What is the significance of The Federalist Papers? What did The Federalist Papers do?
The significance of The Federalist Papers was that they were used to encourage ratification of the Constitution. However, the true impact of The Federalist Papers is unknown, since they have been read and used by many historical figures to support or oppose policy over the years.
Read more to see the significance of The Federalist Papers and how the topics covered have evolved since ratification.
Significance of The Federalist Papers
The purpose of The Federalist Papers was to make the general case for a stronger national government and urge the ratification of the Constitution drafted during the Constitutional Convention held at Philadelphia in 1787. The 85 essays that comprise The Federalist Papers were published in New York City newspapers in a piecemeal fashion between October 1787 and April 1788, while the ratification debate over the new Constitution was taking place in the 13 states.
(Shortform note: Historians are unclear as to what impact of The Federalist Papers was on the ratification of the Constitution. New York’s constitutional convention did vote to ratify, but it was the 11th state to do so—the Constitution had only needed nine states to ratify it for it to become law, thus making New York’s vote largely symbolic. Moreover, New York’s convention only approved the Constitution by a razor-thin 30-27 margin, indicating that The Federalist Papers failed to significantly move public opinion, even in the state where they were most heavily published. Outside of New York, they were hardly published at all, further calling into question their effect. Nevertheless, they stand as an important analysis of the merits of the Constitution and are widely regarded as essential reading for those interested in the history of American governance.)
What did The Federalist Papers do About Electing Senators?
The Senate is the upper chamber of the national legislature. Senators were to serve six-year terms and be elected by the state legislatures—not by the people themselves. The Senate was designed to temper the more dangerous democratic impulses of the House. This was because its members were fewer, they were not elected directly by the people, and their terms in office would be longer. This would prevent them from being susceptible to democratic political pressures.
(Shortform note: The significance of The Federalist Papers is the original process for electing Senators, which was a system of having state legislatures elect senators had become rife with corruption by the late-19th century, with scandalous incidents of Senate seats being openly bought and sold. Moreover, the political polarization of the time had frequently resulted in state legislatures failing to come to agreement on elections to the Senate. This resulted in many Senate seats going unfilled, leaving states without representation in the upper chamber of Congress. The Seventeenth Amendment to the Constitution, ratified in 1913, finally ended senatorial election by state legislatures, mandating instead that senators be directly elected by the voters of their states.)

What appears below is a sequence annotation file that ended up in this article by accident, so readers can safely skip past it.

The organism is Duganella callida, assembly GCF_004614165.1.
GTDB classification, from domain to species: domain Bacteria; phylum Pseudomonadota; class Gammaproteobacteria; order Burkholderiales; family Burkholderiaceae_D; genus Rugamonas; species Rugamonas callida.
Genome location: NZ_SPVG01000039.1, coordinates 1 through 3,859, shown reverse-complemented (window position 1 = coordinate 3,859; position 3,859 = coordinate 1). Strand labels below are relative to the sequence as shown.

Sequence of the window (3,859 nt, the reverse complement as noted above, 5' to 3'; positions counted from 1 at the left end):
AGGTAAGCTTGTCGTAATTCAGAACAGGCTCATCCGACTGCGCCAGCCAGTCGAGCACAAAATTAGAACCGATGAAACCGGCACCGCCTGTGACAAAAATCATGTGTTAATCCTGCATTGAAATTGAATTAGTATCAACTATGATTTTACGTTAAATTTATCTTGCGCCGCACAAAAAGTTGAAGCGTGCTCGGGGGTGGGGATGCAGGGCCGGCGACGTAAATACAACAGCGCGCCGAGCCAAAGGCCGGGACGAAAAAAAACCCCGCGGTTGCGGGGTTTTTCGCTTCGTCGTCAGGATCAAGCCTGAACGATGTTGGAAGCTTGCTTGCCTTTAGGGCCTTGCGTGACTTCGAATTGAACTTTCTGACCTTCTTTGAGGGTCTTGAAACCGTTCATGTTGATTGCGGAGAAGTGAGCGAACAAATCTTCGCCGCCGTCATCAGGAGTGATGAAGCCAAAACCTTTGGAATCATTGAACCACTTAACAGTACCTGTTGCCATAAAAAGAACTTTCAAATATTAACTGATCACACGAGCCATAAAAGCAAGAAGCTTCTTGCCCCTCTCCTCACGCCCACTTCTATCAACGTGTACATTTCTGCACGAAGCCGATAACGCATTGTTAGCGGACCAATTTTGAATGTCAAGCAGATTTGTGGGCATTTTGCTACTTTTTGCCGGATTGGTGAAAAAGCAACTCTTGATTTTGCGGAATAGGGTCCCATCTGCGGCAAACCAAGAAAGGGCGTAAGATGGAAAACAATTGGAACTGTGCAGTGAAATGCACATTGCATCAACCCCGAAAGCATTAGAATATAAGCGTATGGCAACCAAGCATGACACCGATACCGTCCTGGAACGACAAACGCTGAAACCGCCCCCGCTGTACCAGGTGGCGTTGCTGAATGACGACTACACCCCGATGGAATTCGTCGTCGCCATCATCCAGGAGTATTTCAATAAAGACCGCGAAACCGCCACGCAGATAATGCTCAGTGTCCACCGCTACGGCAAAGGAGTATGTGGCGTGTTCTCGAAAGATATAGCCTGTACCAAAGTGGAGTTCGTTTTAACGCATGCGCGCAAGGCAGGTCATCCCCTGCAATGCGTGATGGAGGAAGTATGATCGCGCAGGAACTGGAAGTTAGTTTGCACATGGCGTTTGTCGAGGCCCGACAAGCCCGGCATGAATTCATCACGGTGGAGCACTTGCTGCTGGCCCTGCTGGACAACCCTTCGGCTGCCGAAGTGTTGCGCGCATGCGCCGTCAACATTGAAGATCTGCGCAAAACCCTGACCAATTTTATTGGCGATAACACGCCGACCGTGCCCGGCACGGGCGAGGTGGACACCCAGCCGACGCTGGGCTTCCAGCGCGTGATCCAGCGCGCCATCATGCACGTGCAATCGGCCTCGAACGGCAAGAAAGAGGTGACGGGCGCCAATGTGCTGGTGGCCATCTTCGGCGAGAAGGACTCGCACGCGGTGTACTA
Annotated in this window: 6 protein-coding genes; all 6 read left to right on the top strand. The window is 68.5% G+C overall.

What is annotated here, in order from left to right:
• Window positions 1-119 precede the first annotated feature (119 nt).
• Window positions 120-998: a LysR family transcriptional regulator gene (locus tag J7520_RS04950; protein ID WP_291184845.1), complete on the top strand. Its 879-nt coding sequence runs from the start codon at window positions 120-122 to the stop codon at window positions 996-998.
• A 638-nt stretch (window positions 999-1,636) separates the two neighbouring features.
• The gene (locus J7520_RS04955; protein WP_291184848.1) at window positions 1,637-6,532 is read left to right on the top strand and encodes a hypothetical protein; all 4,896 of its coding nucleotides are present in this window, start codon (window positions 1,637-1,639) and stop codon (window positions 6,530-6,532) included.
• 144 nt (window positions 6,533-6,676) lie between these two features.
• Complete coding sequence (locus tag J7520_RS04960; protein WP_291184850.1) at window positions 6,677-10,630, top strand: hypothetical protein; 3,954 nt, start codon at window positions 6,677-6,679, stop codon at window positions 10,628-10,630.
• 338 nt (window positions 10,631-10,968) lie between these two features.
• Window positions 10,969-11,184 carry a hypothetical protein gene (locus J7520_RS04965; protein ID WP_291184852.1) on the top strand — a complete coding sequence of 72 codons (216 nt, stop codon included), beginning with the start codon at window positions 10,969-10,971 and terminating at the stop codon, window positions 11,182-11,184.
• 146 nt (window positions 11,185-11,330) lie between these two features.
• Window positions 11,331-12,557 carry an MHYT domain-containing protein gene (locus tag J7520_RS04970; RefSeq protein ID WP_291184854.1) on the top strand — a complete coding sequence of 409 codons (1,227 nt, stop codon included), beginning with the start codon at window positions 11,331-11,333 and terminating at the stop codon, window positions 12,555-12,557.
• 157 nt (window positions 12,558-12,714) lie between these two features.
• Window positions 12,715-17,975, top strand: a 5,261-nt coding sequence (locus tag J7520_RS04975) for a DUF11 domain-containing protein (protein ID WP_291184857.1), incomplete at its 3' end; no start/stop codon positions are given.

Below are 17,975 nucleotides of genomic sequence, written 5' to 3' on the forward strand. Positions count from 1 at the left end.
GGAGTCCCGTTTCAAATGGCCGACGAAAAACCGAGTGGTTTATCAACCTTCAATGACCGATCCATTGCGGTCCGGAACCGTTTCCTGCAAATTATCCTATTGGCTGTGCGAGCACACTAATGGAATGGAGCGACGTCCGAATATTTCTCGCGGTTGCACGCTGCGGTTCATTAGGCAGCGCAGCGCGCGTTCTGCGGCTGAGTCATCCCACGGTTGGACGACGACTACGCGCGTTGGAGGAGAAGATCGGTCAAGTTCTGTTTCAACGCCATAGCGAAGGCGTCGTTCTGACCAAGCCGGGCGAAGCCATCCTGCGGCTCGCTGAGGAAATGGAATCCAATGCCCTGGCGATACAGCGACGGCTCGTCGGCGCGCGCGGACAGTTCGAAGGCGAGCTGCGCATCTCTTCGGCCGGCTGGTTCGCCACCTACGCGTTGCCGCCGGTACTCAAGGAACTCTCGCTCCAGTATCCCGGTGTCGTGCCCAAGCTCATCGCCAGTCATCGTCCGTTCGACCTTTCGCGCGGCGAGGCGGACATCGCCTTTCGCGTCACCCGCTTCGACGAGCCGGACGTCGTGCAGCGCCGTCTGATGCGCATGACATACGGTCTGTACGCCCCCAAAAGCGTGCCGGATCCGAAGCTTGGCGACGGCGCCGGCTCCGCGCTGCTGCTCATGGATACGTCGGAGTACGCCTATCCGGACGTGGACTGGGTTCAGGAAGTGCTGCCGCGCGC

Significance of The Federalist Papers for Treaties and Foreign Commerce
Perhaps the most historically significant foreign policy provision of the Constitution was the explicit authority it gave to the federal government to outlaw the international slave trade beginning in 1808. This was a great moral victory for the young nation and part of the significance of The Federalist Papers.
(Shortform note: The Act Prohibiting Importation of Slaves of 1807 went into effect on January 1, 1808, thus extricating the United States from the international slave trade as soon as it was constitutionally permitted. A massive internal slave trade between the states, however, persisted until the final abolition of slavery in 1865 and there was no impact of The Federalist Papers on it.)
Conviction After Impeachment
What did The Federalist Papers do to address removing a problematic President? The Constitution also set out the Senate’s sole authority to convict members of the executive (including the President) for high crimes and misdemeanors by a two-thirds vote, following impeachment in the House. This high threshold for conviction made it highly unlikely that a President would be removed from office for purely partisan reasons. Only those who had committed truly heinous offenses would be convicted.
(Shortform note: This has indeed proven to be a high bar and is part of the significance of The Federalist Papers. Although three presidents have been impeached by the House as of 2020—Andrew Johnson, Bill Clinton, and Donald Trump—none has been convicted in the Senate. Richard Nixon likely would have been both impeached and convicted had he not resigned from office in 1974 amid the Watergate scandal.)
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Here's what you'll find in our full The Federalist Papers summary :
- The genius of the founding fathers in how they designed the United States Constitution
- Why it was critical for the United States to form a union rather than stay separated as colonies
- How Alexander Hamilton anticipated social issues that are still relevant today